Be consistent

We can’t stress this one enough. Being consistent is your key to unlocking access to new donors, volunteers and program participants. To be consistent is to be recognized. Because being consistent not only helps set the stage for future content creation, but it also helps ensure your message is understood loud and clear.

Consistency can mean a lot of things. For example, consistency is:

  • Making sure your logo isn’t pixelated, warped or distorted and is always used correctly.

  • Ensuring that your marketing materials are written in the same voice and tone.

  • The use of on-brand, professional stock photos that reflect your mission and target audience.

Streamline and templatize

Making do with very little is the M.O. for most in the non-profit sector, so it makes sense to streamline, templatize and craft easy-to-duplicate (or copy and paste) content wherever possible. While it might feel redundant, empowering colleagues with cut-and-paste (with some customizable flair) content ensures that collateral and messaging stays true to your north star mission.

non-profit reportnon-profit report

(Screenshots are from the Philanthropy report template found in the Lucidpress gallery)

Do your non-profit branding justice

Your brand, and more importantly your community, deserves a proper foundation from which you — and your colleagues — can build out from. Doing so not only ensures your ability to successfully create content in the future but it also ensures you remain visible, consistent and memorable to your target audiences. Regardless of whether or not these folks are donors, volunteers or program participants. To learn more about how to specifically create a consistent brand story from touchpoint to touchpoint, check out our ebook on nonprofit messaging and how to make do with very little.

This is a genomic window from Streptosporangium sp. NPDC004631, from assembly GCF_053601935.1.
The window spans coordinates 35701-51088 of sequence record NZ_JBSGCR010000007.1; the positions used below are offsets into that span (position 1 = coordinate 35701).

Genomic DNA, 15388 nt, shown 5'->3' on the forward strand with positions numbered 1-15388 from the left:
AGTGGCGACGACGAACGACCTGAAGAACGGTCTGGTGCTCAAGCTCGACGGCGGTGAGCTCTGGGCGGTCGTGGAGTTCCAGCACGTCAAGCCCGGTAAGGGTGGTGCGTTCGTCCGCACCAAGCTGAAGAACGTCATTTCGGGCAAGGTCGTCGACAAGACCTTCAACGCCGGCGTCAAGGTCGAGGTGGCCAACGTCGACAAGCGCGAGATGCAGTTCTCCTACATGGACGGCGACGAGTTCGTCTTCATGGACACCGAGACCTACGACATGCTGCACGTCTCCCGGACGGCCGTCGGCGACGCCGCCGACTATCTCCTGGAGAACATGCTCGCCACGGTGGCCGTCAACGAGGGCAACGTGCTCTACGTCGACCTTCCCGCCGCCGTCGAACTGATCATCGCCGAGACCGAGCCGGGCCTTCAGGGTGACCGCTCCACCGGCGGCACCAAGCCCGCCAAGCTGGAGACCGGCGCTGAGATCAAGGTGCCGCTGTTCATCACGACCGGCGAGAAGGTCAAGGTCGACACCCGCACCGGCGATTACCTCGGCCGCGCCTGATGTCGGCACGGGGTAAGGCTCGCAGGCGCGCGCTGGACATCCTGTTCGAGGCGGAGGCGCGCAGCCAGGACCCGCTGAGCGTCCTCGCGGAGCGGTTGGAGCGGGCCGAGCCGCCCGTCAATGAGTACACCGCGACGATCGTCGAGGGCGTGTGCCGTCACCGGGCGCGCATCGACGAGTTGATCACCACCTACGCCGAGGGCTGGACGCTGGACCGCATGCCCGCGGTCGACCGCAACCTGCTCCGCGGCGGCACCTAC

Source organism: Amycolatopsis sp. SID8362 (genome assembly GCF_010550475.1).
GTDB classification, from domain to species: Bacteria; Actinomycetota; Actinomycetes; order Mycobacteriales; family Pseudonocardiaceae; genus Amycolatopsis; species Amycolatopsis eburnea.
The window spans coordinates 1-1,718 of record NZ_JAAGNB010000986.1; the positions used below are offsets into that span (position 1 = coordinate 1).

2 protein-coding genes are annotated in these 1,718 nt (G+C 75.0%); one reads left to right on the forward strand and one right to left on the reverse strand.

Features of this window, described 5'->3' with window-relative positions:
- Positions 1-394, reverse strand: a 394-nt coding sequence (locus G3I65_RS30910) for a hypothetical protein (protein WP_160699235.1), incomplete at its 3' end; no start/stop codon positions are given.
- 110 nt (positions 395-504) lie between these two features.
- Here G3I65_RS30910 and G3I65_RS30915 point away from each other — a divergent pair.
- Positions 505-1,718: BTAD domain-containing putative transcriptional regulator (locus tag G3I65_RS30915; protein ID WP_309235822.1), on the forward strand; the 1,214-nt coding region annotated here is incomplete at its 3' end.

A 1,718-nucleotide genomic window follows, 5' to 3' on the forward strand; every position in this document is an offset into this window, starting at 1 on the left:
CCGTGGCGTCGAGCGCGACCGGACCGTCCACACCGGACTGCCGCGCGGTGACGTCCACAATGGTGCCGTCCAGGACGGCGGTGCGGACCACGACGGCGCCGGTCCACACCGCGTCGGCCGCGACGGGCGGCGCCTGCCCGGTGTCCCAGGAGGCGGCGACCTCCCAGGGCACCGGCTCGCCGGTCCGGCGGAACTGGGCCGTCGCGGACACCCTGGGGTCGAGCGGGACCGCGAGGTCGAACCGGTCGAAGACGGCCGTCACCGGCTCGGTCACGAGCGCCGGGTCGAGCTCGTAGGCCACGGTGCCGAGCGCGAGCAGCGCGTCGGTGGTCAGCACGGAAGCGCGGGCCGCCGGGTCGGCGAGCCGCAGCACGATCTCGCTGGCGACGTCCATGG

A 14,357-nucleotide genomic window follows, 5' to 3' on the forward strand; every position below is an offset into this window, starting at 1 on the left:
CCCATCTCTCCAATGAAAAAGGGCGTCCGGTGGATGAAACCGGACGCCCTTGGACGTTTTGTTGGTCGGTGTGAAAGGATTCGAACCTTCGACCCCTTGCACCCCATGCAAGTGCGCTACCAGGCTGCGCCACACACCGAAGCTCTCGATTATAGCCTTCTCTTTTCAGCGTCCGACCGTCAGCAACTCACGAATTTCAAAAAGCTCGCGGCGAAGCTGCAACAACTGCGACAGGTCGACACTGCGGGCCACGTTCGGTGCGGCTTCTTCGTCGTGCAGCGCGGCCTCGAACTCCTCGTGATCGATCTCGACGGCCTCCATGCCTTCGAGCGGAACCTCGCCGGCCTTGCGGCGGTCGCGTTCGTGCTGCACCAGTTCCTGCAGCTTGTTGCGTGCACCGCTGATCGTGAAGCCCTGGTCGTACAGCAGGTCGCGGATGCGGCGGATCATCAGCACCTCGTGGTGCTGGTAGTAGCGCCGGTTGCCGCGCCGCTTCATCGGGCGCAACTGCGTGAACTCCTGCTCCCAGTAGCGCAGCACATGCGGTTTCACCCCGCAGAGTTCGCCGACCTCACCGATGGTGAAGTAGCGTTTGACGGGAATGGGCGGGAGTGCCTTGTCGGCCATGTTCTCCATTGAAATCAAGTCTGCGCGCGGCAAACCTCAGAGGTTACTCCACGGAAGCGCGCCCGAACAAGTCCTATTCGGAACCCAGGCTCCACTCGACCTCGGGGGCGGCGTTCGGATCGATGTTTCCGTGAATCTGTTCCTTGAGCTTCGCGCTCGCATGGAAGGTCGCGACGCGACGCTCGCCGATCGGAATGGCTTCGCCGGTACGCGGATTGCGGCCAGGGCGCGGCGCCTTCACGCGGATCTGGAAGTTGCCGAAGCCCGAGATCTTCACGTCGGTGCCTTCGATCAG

Free eBook download

How to amplify your mission

Messaging matters (a lot)! How you market your brand in the crowded nonprofit space makes all the difference in accomplishing your goals. Consistent messaging and strategic partnerships will help you stand out from the rest. Our guide can help you craft the right messaging to amplify your mission and make an impact in your community.

Learn more

Monique Seitz-Davis

Monique Seitz-Davis is the Sr. Content Marketing Specialist for Lucidpress. Her areas of expertise include copywriting, content marketing, and brand strategy. When Monique's not writing, you can likely find her trail running or rabble-rousing with her dogs.